CPU utilization consistently stays well under 50% while streaming HD video via Netflix (which, by the way, doesn’t invoke the lock-up problems in our NUC that file copies can.) Yes, the chip’s IGP includes a hardware H.264 video decode block, but with this class of CPU power on tap, you’re not under threat of choppy video playback should software fail to make use of it.
Given the prodigious bandwidth available via that Thunderbolt port, the NUC is even a threat to replace low-end workstations for light to moderate productivity.
The NUC’s two CPU cores and integrated HD 4000 graphics won’t handle everything perfectly, of course. Triple-A game titles of recent vintage will be a struggle at best and will probably be unworkable. Still, outside of my Borderlands 2 addiction, much of the gaming at my house centers on a couple of less demanding titles, Minecraft and Unreal Tournament 2004, and those are more the NUC’s speed. I had to drop the resolution to 1280×800 in order to ensure silky smoothness in the heat of battle, but the NUC was very much up to the task of being a UT2004 station.
All of this action takes place in virtual silence, by the way, even when running a game. I thought the thing was passively cooled until I was plunking around in the EFI menus and saw the fan-speed monitor. Once you know it’s there, you can put your ear up to the NUC and hear the fan going, but it’s practically inaudible from eight inches away.
In short, the NUC ably demonstrates the potential of Intel’s current portfolio of PC technology—everything from 17W processors with reasonably decent integrated graphics to SSDs that have redefined PC storage and Thunderbolt ports that can give closed-box systems unprecedented expandability. Intel often builds concept systems like this one in order to goad the industry in a certain direction. Having played with a NUC, I’d consider the industry sufficiently goaded.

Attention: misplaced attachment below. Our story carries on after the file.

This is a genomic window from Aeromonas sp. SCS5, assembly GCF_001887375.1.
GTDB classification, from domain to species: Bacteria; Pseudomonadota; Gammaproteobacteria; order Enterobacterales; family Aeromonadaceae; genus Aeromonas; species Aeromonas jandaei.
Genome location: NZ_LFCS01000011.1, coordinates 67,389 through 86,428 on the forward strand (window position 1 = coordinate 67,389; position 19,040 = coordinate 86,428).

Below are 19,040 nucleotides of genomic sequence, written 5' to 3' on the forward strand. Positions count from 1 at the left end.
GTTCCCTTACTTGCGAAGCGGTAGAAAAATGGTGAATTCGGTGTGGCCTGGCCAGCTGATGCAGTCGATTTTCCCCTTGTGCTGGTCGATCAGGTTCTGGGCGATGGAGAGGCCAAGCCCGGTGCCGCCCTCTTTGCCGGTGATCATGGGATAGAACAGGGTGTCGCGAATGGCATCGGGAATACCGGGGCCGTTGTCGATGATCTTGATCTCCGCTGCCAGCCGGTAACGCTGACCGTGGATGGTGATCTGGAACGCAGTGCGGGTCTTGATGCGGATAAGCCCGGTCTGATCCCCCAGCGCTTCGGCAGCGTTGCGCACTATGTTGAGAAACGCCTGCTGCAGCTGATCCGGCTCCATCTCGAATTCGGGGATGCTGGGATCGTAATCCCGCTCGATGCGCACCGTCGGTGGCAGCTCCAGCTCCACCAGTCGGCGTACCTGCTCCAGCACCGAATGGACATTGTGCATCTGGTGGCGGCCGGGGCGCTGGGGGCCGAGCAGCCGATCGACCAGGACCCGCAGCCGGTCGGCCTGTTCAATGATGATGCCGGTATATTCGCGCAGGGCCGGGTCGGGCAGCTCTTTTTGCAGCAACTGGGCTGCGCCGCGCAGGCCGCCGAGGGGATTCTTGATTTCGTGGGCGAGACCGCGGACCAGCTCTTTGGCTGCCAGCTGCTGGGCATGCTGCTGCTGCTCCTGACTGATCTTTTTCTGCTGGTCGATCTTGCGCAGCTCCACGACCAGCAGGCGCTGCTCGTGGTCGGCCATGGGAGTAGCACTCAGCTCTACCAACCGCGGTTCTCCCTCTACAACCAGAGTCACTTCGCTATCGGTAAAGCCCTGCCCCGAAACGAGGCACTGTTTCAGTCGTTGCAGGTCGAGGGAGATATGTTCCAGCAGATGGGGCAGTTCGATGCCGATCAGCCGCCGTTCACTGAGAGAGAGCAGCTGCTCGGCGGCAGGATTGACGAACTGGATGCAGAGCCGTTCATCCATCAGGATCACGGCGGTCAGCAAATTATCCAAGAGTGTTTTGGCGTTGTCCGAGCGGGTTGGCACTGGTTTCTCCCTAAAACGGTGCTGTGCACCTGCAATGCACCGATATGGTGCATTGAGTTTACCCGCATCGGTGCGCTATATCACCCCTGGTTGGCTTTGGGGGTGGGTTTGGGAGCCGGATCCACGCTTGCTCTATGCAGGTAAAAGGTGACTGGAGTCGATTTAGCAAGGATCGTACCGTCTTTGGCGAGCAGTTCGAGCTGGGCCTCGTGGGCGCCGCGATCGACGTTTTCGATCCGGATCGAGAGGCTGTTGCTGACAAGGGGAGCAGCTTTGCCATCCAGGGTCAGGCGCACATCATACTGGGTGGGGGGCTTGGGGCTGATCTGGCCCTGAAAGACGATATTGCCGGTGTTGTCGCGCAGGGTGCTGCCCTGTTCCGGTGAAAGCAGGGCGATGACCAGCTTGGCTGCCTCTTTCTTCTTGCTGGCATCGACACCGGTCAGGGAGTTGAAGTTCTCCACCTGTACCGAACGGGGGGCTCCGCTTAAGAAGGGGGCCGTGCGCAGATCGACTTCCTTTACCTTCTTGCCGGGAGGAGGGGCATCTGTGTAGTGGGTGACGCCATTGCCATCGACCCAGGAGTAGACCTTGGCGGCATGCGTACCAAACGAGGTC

At the same time, the NUC is a pretty nifty little end product that crams more computing power into a small space than any of the past attempts we’ve seen. Unlike some prior Intel concepts, you’ll soon be able to order one of these for your own use. Provided that the lock-up problems we encountered are confined to our particular review unit, I’d say the NUC deserves the attention of anyone looking to put together a compact project PC of some sort. You’ll have to plan carefully around the output ports on offer, but as we’ve noted, a little ingenuity should allow pretty wide leeway in the selection of accompanying hardware. If you don’t care about optical disks or TV tuners, the NUC may just be the ultimate media center PC for streaming and such, although admittedly the price of entry dwarfs that of a Roku or the like.
I suppose the other question lingering in the backdrop has to do with this thing’s, um, wildly unassuming name. Is this 4″ x 4″ x 2″ form factor truly the “next unit of computing,” or is it just another one-off package in a market filled with choices of all shapes and sizes? Will it someday supplant industry stalwarts like ATX, as PCs drive into smaller footprints?
Tough to say. The answer depends to some extent on Intel’s commitment to pushing this form factor and on its ability to convice its partners at PC makers to hop onboard. Ultimately, though, it comes down to whether consumers and businesses will be compelled enough by the vision embodied in NUC-type products to make them a commercial success.
I could see that happening, if the Windows 8 app ecosystem takes off and the Windows Store is one day brimming with all sorts of consumer-focused games and entertainment options. By then, Intel’s next-gen Haswell processors should double the graphics power available in the NUC and deliver substantial increases in CPU performance, too. Plugging one of these things into a keyboard and touchscreen monitor could unlock a very easy, very compelling experience for the average family, almost regardless of how they wish to use it. At that point, the rationale for a larger desktop system could be a very tough case to make—unless, of course, you’re a hard-core PC gamer or hobbyist.
I have to admit, if that’s where the mainstream PC market is headed, this little box soothes a lot of my worries about the prospects. It’s a better PC than the one I was using several years ago, and it’s open enough to allow upgrades to several major components. I’d sure like to see a version that accommodates a laptop-style discrete graphics chip, though. With that addition, the NUC would have a much better chance of living up to the promise of its name.